I know that even a successful war against Iraq will require a US occupation of undetermined length, at undetermined cost, with undetermined consequences. I know that an invasion of Iraq without a clear rationale and without strong international support will only fan the flames of the Middle East, and encourage the worst, rather than best, impulses of the Arab world, and strengthen the recruitment arm of al-Qaeda.
I am not opposed to all wars. I’m opposed to dumb wars.
So for those of us who seek a more just and secure world for our children, let us send a clear message to the president today. You want a fight, President Bush? Let’s finish the fight with Bin Laden and al-Qaeda, through effective, coordinated intelligence, and a shutting down of the financial networks that support terrorism, and a homeland security program that involves more than color-coded warnings.
You want a fight, President Bush? Let’s fight to make sure that the UN inspectors can do their work, and that we vigorously enforce a non-proliferation treaty, and that former enemies and current allies like Russia safeguard and ultimately eliminate their stores of nuclear material, and that nations like Pakistan and India never use the terrible weapons already in their possession, and that the arms merchants in our own country stop feeding the countless wars that rage across the globe.
You want a fight, President Bush? Let’s fight to make sure our so-called allies in the Middle East, the Saudis and the Egyptians, stop oppressing their own people, and suppressing dissent, and tolerating corruption and inequality, and mismanaging their economies so that their youth grow up without education, without prospects, without hope, the ready recruits of terrorist cells.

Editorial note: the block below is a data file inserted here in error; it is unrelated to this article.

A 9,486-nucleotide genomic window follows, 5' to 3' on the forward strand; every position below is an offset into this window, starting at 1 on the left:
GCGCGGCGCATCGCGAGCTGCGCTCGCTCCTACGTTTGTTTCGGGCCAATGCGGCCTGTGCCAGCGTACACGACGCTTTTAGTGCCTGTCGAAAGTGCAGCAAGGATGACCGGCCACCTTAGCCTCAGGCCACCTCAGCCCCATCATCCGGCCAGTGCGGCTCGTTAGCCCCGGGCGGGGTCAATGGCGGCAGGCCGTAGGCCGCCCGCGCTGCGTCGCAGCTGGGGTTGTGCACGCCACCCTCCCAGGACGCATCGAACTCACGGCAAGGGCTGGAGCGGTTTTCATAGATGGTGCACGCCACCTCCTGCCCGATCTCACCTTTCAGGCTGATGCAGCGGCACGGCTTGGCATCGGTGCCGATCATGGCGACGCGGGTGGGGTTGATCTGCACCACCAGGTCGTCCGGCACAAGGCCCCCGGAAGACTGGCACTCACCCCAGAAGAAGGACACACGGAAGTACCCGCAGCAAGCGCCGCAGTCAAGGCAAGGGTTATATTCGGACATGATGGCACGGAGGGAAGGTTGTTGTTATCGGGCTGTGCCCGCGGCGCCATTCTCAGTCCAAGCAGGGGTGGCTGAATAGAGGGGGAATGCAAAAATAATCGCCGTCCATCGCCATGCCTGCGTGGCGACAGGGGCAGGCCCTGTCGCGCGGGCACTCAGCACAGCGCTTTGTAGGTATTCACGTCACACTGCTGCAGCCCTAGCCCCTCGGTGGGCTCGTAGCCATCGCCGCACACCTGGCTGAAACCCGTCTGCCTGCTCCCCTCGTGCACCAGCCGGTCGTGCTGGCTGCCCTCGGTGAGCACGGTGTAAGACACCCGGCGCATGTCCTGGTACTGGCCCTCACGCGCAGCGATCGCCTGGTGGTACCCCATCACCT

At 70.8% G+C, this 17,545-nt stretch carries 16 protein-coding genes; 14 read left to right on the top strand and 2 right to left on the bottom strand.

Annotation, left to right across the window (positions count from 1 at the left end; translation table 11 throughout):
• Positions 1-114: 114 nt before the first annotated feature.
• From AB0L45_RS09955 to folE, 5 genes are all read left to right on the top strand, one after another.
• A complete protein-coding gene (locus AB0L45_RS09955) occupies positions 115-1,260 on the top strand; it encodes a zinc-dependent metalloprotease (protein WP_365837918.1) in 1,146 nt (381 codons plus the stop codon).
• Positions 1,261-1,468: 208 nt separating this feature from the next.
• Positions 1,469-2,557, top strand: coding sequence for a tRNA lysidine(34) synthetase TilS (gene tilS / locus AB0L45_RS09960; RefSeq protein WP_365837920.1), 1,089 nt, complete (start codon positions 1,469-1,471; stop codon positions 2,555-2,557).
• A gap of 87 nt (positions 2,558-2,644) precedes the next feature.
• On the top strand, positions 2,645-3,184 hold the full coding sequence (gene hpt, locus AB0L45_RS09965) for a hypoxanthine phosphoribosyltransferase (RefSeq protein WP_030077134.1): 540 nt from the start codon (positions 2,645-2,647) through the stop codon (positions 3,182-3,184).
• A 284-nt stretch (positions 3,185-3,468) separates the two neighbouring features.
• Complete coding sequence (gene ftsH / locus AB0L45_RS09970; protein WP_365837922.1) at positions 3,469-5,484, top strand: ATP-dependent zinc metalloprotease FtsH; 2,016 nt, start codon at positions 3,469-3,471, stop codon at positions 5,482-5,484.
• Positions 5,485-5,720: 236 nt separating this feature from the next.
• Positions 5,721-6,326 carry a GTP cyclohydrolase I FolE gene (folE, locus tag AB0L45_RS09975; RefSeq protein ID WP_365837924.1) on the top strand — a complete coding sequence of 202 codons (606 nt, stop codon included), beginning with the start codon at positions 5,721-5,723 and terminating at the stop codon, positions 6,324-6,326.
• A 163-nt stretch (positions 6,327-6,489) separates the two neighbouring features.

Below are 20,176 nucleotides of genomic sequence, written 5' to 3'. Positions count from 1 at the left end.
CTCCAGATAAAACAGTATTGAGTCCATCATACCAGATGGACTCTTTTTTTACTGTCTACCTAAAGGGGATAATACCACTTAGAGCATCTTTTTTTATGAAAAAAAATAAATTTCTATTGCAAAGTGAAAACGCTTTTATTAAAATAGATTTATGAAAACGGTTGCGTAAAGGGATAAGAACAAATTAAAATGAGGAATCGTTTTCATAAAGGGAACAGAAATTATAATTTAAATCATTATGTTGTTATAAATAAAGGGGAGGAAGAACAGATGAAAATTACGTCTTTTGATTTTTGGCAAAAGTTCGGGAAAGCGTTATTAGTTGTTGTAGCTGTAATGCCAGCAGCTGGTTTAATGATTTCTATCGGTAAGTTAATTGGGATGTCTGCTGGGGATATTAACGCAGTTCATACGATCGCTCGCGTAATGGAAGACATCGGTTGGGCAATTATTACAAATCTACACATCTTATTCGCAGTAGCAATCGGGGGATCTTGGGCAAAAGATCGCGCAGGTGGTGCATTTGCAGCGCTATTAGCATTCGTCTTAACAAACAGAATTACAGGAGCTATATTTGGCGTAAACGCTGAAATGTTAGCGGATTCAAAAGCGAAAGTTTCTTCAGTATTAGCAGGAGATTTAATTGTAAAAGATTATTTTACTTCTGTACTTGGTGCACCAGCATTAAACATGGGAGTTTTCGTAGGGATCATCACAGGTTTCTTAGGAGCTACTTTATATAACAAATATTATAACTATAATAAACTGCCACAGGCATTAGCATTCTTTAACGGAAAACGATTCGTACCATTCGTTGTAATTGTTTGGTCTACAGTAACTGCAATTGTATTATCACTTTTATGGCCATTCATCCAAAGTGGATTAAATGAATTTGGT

You want a fight, President Bush? Let’s fight to wean ourselves off Middle East oil, through an energy policy that doesn’t simply serve the interests of Exxon and Mobil.
Those are the battles that we need to fight. Those are the battles that we willingly join. The battles against ignorance and intolerance. Corruption and greed. Poverty and despair.
Note, first, that Obama definitely sees his perspective as a fight against ideology–but more importantly, an ideology forced on the country with no consideration in terms of "lives lost [or] hardships borne." That, in itself, is an utterly pragmatic critique: we should not execute ideological solutions without first measuring their cost, something ideologically-based decisions don’t necessarily do. Obama then does that calculation: He argues that Saddam is no immediate threat and could be contained by the international community until he falls from power. And he measures that against an "occupation of undetermined length, at undetermined cost, with undetermined consequences." Glenn’s right–Obama’s stance against the war was one of calculation. But whereas Glenn imagined that calculation in terms of material gain, Obama’s calculation involved a measure of efficacy: given the certainty with which containment would work against Saddam, as compared to uncertainty, the painful human costs of war, and the inevitable blowback from it, war was clearly the worse alternative.
Now turn to Obama’s second critique of the ideologies that favored war, an aspect of ideology that Glenn and Daniel ignore: ideology was used "to distract us from a rise in the uninsured, a rise in the poverty rate, a drop in the median income." This is the ugly flip-side to the notion that (as Daniel describes) "Ideology entails both a specific solution to a specific problem, but also a general approach to larger challenges." Ideology not only defines means to solutions, but it also defines what the problems are, and in so doing produces a narrative that focuses on some problems while ignoring others. It’s important to acknowledge this point, because most dominant foreign policy ideologies start from the assumption that oil equals power and that US hegemony is the goal, which leads logically to certain conclusions, including war with Iraq. (This is one of the problems underlying this discussion: while the progressives Glenn aligns with consistently support certain kinds of decisions, their views don’t amount to a formal foreign policy ideology, which is why many national figures who opposed the war are pragmatists. We may be seeing the formulation of an alternative to US hegemony based on sustainability and solutions to climate change, but thus far there isn’t the infrastructure for those ideas to amount to a formal ideology.)